I did this for two reasons:
1. I was getting lonely being a jewish musician in not-so-Jewish Portland -- spiritually lonely because I'm a freelancer who has a complicated relationship with her home shul; and professionally lonely because I don't know anyone else locally who is devoted to making this a career.
2. Open mic shows bring me in front of audiences who've never heard of me; who are mostly younger than I am and who will react honestly and completely in their judgment of me onstage. Playing for such an audience in a seemingly brutal atmosphere is scary and good for me because it means I can never be complacent, the way Jewish artists can sometimes be with friends in a cozy shul setting.
Bars are harsh, tough palces. They make you focus on your performance and hone it. I used to play in bars as a sideman, a drummer for a jazz combo. It kept me on my toes and helped me to keep my playing fresh. So, in the absence of a regular creative Jewish atmosphere to hone my skills and gain a larger audience, I'm hitting the open mic scene.
I've visited EastBurn's open mic a couple of times already.
The downside: acts vary wildly both in genre and in quality, and sometimes I am sitting through some very, um, under-rehearsed performances before it's my turn to play. Also, the crowd is there not only to hear their friends play but also for the $2 whiskey shots, so the vibe is loud and sometimes raucous. If you're a singer-songwriter playing acoustic guitar, be prepared not to be heard and stay away from ballads.
The upside: host Brian Bauer is a local musician who's friendly, welcoming and encouraging. He's glad to see me and hopes I'll return soon.
Next up, I've been invited to check out the Sunday night open mic at The 1905, a small bar not far from where I live. The host is another musician, this one making a serious go of a music career who tours periodically and who is welcoming to singer-songwriters and especially excited by original material.
So next Sunday I'm thinking of going and checking it out.
I plan to look for more of these opportunities in my local area in the next few months.
Mostly what's involved in going to an open mic is:
-- making sure the tunes you choose to share are memorized forwards and backwards, so well that if someone woke you in the middle of the night, shoved a guitar into your hands and commanded you to play or die, you'd play the song perfectly.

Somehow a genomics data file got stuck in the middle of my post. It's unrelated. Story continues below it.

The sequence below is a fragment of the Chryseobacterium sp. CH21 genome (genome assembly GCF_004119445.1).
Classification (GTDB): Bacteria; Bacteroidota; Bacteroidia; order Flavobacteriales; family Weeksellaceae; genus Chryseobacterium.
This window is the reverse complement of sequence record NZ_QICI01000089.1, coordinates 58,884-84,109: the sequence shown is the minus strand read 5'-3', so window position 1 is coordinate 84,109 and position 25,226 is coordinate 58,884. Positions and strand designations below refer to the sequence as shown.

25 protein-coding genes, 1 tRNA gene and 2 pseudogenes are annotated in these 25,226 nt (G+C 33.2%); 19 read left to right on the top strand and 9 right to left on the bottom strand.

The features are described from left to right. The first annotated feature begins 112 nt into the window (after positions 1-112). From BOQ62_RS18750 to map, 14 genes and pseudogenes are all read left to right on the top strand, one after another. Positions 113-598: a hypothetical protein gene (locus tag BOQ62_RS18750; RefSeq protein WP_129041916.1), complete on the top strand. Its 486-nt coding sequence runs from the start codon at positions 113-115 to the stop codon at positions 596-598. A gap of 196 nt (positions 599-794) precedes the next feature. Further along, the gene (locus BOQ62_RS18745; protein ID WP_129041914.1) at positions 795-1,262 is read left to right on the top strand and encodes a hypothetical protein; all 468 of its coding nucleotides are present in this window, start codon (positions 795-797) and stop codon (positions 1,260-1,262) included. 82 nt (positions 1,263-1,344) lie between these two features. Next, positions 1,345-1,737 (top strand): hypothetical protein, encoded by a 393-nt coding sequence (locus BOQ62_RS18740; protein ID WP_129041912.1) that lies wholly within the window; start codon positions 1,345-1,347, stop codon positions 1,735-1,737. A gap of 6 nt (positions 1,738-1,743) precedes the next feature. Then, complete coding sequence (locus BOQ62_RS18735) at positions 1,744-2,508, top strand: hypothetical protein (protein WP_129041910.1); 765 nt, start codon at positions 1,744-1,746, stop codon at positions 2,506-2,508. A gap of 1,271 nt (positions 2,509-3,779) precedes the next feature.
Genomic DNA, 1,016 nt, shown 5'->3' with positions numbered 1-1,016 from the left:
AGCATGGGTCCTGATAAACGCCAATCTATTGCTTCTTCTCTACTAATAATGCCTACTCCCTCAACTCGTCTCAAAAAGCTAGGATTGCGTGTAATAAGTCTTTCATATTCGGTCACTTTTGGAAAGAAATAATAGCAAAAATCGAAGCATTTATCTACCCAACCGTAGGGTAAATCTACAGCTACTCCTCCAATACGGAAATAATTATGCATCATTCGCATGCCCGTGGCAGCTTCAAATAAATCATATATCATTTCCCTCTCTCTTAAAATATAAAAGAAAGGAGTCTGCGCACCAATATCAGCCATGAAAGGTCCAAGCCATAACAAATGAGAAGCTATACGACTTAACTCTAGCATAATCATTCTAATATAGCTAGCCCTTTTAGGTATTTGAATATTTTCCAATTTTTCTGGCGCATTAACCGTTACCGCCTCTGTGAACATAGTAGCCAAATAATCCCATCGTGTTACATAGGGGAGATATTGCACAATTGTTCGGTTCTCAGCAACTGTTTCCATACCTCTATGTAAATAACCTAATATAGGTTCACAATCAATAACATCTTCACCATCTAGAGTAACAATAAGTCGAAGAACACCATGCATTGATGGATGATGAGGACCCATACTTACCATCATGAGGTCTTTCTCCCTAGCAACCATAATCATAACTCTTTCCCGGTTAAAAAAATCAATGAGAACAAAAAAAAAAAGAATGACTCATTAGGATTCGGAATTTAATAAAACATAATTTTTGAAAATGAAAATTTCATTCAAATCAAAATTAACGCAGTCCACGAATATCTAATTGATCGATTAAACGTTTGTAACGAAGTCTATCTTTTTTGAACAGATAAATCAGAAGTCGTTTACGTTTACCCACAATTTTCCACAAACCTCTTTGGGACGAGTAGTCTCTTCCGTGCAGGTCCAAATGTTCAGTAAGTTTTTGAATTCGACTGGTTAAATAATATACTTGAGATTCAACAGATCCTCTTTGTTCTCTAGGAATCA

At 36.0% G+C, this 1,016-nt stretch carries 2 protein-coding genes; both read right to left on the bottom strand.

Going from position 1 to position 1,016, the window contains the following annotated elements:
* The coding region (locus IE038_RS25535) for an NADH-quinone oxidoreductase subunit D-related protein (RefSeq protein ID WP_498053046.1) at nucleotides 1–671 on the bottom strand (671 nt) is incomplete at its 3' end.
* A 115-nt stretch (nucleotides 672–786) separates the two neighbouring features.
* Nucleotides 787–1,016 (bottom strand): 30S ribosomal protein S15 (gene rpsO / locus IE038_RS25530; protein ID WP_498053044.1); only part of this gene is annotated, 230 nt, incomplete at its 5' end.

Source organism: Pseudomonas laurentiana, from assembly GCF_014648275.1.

-- bring business cards with you and, if you can afford it, a few download cards with your latest material (these are surprisingly easy and affordable to order through CDBaby if you're already selling your album there, but a number of online platforms offer the service. Worth looking into). Download cards are ideal for when you find yourself talking with a club owner who might be interested in trying you out for an early evening set all your own (ideally, one you're paid for, though if it's early days you might end up playing for tips and/or a percentage of the bar). And business cards can be had dirt cheap through any number of online sources -- Vistaprint, for example -- or more expensively and beautifully through a company like MOO. Either way, they're worth having on hand.
-- contacting the open mic host ahead of time to make sure that your style fits with their overall vibe (Jazz artists don't want to show up at a rock open mic unless they can switch styles on the fly), and also to find out how sign-ups work. (Many are first come, first serve the night of the event, while others may require online pre-registration. Also, make sure you know where the venue is so you can arrive early and settle in before the room fills up.
If you're too young to get into an open mic venue, why not grab some friends and create your own, in someone's basement or garage? This is where lots of musicians got their start as kids and it's still a good way to bring people together, make new friends and play your music for a live audience, something all of us need to do regularly to stay fresh.
This month, I'm home making cajons and writing songs and gearing up for Pesach. I'll be on the road again in April.
Meanwhile, enjoy this souvenir from my most recent performance at the EastBurn Open Mic.